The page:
Here is a list of all the postings Alan Donovan has made in our forums. Click on a thread name to jump to the thread.
|Thread: new member|
‘Primary gear’ is not terminology we are used to with the ML10.
I recommend you take a photo or two of the gear and area in question, and post them in this thread, I am confident you have the answers you need within the hour.
Just be aware that to post photos, you have to place them in an album first to be able to then copy them into the thread.
lastly, welcome to the forum.
Best regards. Alan
Edited By Alan Donovan on 10/07/2022 07:21:13
|Thread: Replacing a Neutral Switch.|
I believe I have a faulty Neutral switch on a Yamaha FZ 750. Replacement part plus new seal are now ready to be fitted, but its location on the bike is not obvious.
Close inspection of the bike and scouring thought the parts manual, I have come to the conclusion that it is located behind the drive sprocket cover. This cover also supports the hydraulic piston for the clutch (this appears to push on the end of a long rod that actuates the clutch) and also the gear change shaft passes through this cover.
I intend (hope) to remove the sprocket cover with the clutch piston assembly still attached ....... it seems possible. Before I go 'blundering on' I thought I would ask for a 'sanity check' and ask if there is anything I should be aware of, or take particular care about.
Please find below parts diagram for neutral switch (item 6) and a photo of the cover I intend to remove.
Many thanks in advance to all who respond.
Best regards. Alan.
|Thread: De-snagging an SL125|
Well it has been a long time coming, but further to my original posting, I have had some success altering/reducing the noise emitted by the SL 125 silencer.
I tried a plain extension tube - no good. No room to put in a perforated baffle as per my original post - so no good
I then found a piece of copper pipe that was a 'snug fit' inside the outer pipe of the silencer outlet, if that makes sense. See sectional sketch of muffler outlet - above - for details.
I managed to make and insert three baffles into the copper pipe and the whole assembly was lightly hammered into the tailpipe. I had intended to put some wire wool into the inlet side of the muffler - but decided against that - it just didn't seem right in this case. The exhaust sound is now quieter and the harshness of the note has gone, so I am happy.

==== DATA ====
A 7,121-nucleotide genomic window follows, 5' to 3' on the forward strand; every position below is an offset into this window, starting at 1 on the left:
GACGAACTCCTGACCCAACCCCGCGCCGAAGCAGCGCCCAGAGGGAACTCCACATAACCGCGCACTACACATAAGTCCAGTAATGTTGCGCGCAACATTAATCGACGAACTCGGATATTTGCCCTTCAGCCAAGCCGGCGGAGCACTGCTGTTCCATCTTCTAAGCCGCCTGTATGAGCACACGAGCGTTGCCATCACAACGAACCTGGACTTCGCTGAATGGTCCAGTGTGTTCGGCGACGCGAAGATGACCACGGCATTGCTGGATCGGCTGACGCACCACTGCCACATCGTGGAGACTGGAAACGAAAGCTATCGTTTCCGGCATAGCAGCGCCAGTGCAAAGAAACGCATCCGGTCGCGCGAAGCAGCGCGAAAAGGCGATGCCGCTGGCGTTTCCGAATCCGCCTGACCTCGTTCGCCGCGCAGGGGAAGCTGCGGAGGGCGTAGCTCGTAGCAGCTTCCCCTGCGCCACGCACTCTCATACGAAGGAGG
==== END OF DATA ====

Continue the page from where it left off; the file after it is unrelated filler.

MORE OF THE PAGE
So this is what I ended with ..........
Copper tube hammered into place. The visible extension is about 2.5 inches long - 3.25 inches overall length.
View on end of extension pipe, with baffles inside.
I hope the final result is of interest to you.
Thanks again to everyone for their input - I am pleased with the result.
All the best.
Edited By Alan Donovan on 12/06/2022 21:11:35
Edited By Alan Donovan on 12/06/2022 21:12:07
Edited By Alan Donovan on 12/06/2022 21:14:19
|Thread: Cast model locomotive wheels|
Many thanks for your reply. This is very much appreciated.
All the best. Alan.
I have been given some unmachined Cast Locomotive Wheels, and I am trying to identify which locomotive - or Locomotives these are from.
There are three differing sizes, the larger two wheels are intended as 'drivers'. The smaller wheel is a bogie wheel.
Here are the technical details followed by photos of the wheels. All dimensions are in mm and are 'as cast'.
Largest wheel - 43.2 tread diameter, 16 spoke, 6 off. Marked (stamped) 220.
Medium wheel - 36.1 tread diameter, 14 spoke, 12 off. Marked (cast) X222.
Small wheel - 23.2 tread diameter, 10 spoke, 4 off. No markings.
I have searched the website of a couple of wheel 'casters/suppliers' but have been unsuccessful in matching the reference numbers with their current offerings.
Any help would be greatly appreciated. Best wishes to all.
|Thread: Myford ML4 cross slide|
NOS - New Old Stock.
It did take me a little while to work it out.
|Thread: Code of Conduct|
Sorry - forgot the slang / swear equivalent.
Edited By Alan Donovan on 11/05/2022 18:46:07
|Thread: Myford induction hardened beds|